Patients with a known hypersensitivity to NSAIDs or steroids or any component of the study medication.
Have used ocular, topical, or systemic NSAIDs within 7 days prior to procedure and during surgery.
Use of intracameral or subconjunctival NSAIDs or steroids intraoperatively.
Have used topical, ocular, inhaled or systemic steroids within 14 days prior to procedure
Are pregnant or nursing/lactating
Participation as a subject in any clinical study within the 30 days prior to randomization.
Surgeries using 20 gauge or 23 gauge instruments.
Contacts and Locations
|1||Cole Eye Institute, Cleveland Clinic||Cleveland||Ohio||United States||44195|
Sponsors and Collaborators
- The Cleveland Clinic
- Ocular Therapeutix, Inc.
- Principal Investigator: Katherine Talcott, M.D., Cole Eye Institute, Cleveland Clinic
Study Documents (Full-Text)None provided.
- An JA, Kasner O, Samek DA, Lévesque V. Evaluation of eyedrop administration by inexperienced patients after cataract surgery. J Cataract Refract Surg. 2014 Nov;40(11):1857-61. doi: 10.1016/j.jcrs.2014.02.037. Epub 2014 Sep 22.
- Gira JP, Sampson R, Silverstein SM, Walters TR, Metzinger JL, Talamo JH. Evaluating the patient experience after implantation of a 0.4 mg sustained release dexamethasone intracanalicular insert (Dextenza™): results of a qualitative survey. Patient Prefer Adherence. 2017 Mar 8;11:487-494. doi: 10.2147/PPA.S126283. eCollection 2017.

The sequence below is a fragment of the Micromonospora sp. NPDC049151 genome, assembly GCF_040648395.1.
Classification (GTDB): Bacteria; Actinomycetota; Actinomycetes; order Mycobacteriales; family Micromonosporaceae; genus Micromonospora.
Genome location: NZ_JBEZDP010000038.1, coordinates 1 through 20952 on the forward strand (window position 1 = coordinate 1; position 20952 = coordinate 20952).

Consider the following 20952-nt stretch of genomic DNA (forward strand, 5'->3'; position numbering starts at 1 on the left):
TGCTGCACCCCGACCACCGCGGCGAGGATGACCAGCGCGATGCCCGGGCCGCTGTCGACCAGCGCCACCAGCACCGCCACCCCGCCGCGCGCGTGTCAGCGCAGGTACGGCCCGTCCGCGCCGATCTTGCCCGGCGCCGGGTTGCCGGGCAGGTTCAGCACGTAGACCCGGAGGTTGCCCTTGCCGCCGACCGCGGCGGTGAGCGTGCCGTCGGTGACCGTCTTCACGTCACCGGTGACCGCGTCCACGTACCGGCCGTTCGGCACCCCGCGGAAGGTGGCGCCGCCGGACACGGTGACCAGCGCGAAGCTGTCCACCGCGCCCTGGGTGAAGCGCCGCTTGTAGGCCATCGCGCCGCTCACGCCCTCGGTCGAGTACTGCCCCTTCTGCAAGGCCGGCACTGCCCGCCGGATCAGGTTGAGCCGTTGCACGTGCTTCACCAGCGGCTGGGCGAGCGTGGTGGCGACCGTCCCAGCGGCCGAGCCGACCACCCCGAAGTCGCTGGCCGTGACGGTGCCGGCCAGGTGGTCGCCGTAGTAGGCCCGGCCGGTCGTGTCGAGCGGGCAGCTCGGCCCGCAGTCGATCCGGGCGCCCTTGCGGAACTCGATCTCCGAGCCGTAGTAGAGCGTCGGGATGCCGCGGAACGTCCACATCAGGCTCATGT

- Hermann MM, Ustündag C, Diestelhorst M. Electronic compliance monitoring of topical treatment after ophthalmic surgery. Int Ophthalmol. 2010 Aug;30(4):385-90. doi: 10.1007/s10792-010-9362-3. Epub 2010 Apr 7.
- Jabs DA, Nussenblatt RB, Rosenbaum JT; Standardization of Uveitis Nomenclature (SUN) Working Group. Standardization of uveitis nomenclature for reporting clinical data. Results of the First International Workshop. Am J Ophthalmol. 2005 Sep;140(3):509-16. Review.
- Tyson SL, Bafna S, Gira JP, Goldberg DF, Jones JJ, Jones MP, Kim JK, Martel JM, Nordlund ML, Piovanetti-Perez IK, Singh IP, Metzinger JL, Mulani D, Sane S, Talamo JH, Goldstein MH; Dextenza Study Group. Multicenter randomized phase 3 study of a sustained-release intracanalicular dexamethasone insert for treatment of ocular inflammation and pain after cataract surgery. J Cataract Refract Surg. 2019 Feb;45(2):204-212. doi: 10.1016/j.jcrs.2018.09.023. Epub 2018 Oct 24. Erratum in: J Cataract Refract Surg. 2019 Jun;45(6):895.